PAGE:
This week we welcome about 700 students to the College and try to impress upon them the importance of having the right mindset at Welcome to the Majors. There we try to help newcomers understand that the goal of education is ACTION, not status. It’s about what you want to do, not what you want to be. Students tend to say things like: “I want to be an accountant.” or “I want to be a financial analyst.” When we follow that up with: ” What does an accountant or financial analyst do?” Students give us confused looks. They are stuck in “a being” mindset.

Doing is action oriented with a specific goal in mind– “I want to provide people with a unique entertainment experience.” Or ” I want to invest in the stock market so I can retire at 40.” Or, “I want to apply data analytic techniques to hockey player performance and build a better hockey team.” When you focus on action, you tend to think about the skills and extracurricular experiences you need to be good at what you want to do. Our aspiring hockey mogul needs a good grasp of statistics, a way to sell her value proposition to a general manager, and probably an internship where she can start to develop these skills and better understand the business. A lot of different classes in a lot of different majors and experiences can help get her there. The same with investing and retiring at 40… Would it surprise you to learn that many top- end financial firms hire physics majors because they have developed the skills necessary to work with very complex models.

There are a few instances where you need to be, before you are allowed to do. You can’t routinely do surgery without a medical degree and the proper credentialing. Similarly, it is possible to become a CPA without an accounting degree, but the most efficient path involves getting one. But these examples are the exception, especially for people who want to succeed in some aspect of business. So if you are one of those students who didn’t get into their major of first choice, remember what we told you at Welcome to the Majors. Focus on you want to do and find a way to acquire the skills and experiences necessary to do what you want to do. If the evidence suggests that you don’t have the ability to develop those skills, pivot and pursue something else you want to do. It’s a long career. No one has all their doors shut at age 20 or even age 40. Figure it out and charge on.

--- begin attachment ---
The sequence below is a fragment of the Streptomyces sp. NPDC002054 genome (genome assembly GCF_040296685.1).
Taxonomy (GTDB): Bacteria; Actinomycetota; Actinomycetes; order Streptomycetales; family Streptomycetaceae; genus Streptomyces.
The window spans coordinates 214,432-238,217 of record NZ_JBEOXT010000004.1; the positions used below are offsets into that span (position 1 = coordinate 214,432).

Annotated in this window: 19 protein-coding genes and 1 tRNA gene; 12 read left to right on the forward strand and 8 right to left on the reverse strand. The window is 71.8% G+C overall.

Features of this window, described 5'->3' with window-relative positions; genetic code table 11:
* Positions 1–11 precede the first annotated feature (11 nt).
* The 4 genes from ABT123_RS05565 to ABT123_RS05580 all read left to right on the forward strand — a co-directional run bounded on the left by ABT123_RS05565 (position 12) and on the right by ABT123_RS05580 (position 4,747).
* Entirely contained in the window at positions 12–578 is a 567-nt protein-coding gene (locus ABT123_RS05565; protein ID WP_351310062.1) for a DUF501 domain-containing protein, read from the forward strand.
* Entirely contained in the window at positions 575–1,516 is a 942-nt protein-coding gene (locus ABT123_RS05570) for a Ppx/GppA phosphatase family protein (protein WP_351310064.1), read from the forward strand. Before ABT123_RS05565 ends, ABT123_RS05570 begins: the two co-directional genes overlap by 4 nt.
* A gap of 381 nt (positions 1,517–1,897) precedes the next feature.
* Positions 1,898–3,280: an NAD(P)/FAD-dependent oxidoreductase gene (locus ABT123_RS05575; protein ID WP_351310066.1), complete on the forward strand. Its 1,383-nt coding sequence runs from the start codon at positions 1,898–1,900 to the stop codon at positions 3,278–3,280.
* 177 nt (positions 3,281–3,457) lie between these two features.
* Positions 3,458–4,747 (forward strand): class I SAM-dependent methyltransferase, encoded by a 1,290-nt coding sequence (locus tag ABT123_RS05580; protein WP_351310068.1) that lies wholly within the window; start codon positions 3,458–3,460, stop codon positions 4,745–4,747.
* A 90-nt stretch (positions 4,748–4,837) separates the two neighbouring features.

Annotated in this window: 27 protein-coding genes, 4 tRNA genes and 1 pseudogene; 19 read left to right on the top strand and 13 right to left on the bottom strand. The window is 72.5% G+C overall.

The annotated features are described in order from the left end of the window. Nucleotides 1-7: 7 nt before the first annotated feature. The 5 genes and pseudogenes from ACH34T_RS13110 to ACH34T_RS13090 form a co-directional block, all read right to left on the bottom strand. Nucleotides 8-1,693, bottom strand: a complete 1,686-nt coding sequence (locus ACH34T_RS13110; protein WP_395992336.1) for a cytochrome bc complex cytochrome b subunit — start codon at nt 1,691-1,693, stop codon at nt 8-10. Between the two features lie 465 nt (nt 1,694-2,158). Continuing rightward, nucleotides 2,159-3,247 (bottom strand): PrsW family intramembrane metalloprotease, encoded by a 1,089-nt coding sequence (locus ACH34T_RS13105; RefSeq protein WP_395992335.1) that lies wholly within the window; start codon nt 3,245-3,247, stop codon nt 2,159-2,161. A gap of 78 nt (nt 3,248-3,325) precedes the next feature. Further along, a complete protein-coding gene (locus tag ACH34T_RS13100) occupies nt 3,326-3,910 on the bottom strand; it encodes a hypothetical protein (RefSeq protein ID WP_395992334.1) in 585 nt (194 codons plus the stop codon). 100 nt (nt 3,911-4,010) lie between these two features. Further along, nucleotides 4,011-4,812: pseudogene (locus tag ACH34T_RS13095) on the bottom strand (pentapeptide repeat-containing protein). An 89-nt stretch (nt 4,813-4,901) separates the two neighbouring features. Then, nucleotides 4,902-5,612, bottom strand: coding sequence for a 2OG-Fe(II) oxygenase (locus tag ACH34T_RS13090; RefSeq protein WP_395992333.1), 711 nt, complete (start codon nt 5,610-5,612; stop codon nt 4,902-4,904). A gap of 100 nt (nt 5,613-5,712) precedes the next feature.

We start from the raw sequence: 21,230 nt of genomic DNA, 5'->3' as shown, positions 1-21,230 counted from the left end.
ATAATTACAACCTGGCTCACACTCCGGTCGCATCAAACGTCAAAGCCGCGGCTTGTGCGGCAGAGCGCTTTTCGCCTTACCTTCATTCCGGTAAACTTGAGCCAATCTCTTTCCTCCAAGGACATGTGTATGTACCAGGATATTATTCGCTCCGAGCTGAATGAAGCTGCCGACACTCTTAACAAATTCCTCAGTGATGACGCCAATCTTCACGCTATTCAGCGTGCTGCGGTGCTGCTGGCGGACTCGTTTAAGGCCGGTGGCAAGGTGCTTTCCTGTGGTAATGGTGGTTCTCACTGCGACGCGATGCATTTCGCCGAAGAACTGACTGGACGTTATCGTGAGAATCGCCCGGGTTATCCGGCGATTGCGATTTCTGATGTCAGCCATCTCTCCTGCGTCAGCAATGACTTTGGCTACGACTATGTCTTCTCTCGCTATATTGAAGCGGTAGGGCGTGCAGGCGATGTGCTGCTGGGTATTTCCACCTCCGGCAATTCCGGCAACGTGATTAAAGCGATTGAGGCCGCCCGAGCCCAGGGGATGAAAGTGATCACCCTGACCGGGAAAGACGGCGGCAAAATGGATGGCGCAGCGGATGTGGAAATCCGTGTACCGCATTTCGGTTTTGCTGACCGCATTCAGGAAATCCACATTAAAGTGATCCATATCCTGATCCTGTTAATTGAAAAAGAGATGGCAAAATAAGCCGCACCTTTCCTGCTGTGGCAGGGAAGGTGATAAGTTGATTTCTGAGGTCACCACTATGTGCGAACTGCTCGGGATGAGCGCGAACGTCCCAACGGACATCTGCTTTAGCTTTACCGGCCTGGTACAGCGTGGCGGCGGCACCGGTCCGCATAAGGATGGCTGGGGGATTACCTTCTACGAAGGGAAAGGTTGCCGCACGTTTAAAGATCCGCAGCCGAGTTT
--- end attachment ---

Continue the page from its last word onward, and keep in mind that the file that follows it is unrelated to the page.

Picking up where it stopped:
We Won’t Forget You

Today is graduation.  We graduate about 2,000 students a year from the College of Business.  Spring is the biggest graduation ceremony we do each year.  It is so large, that UCF has a separate graduation just for us.

Over the last 12 years, every College of Business graduation ceremony involving students from our Executive Development Center has included one person: Mike Sheahan.  As the program liaison, Mike would stand on the same corner outside the arena to congratulate students and their families as they entered the arena.  In the more than 1100 students Mike has greeted over those 12 years,  I dare say he has never ever forgotten even one of their names.  As EMBA graduate and UCF VP of Communications and Marketing Grant Heston notes: “Mike has an amazing ability to recall people’s names at a moment’s notice.  Frankly, it is a superpower.. he doesn’t just remember their names, he remembers their spouse’s name, their children’s names, maybe even their crazy uncle’s name.”  Combined with a hearty handshake and a warm smile, he makes every person he greets feel like they are the single most important person in his life at that moment.  And, this is not a fleeting thing — you could run into Mike 10 years later and he would still have all this information at the ready.  You would have no need to introduce yourself.

Mike’s uncanny ability to never forget someone is so impressive that we have adopted it as a mindset for how we treat our graduates, retired staffers, and former faculty.  Simply put, we will never forget you.  For our many graduates today who took the time to get to know us– there may come a time in your future when you need your college to remember you, help you make a connection or point you in the right direction toward success.  Call or email us. We will do what we can to help.  Mike wouldn’t have it any other way.   So Mike as you enjoy your retirement, know that we will continue the tradition you gave us and know too that we will certainly never ever forget you.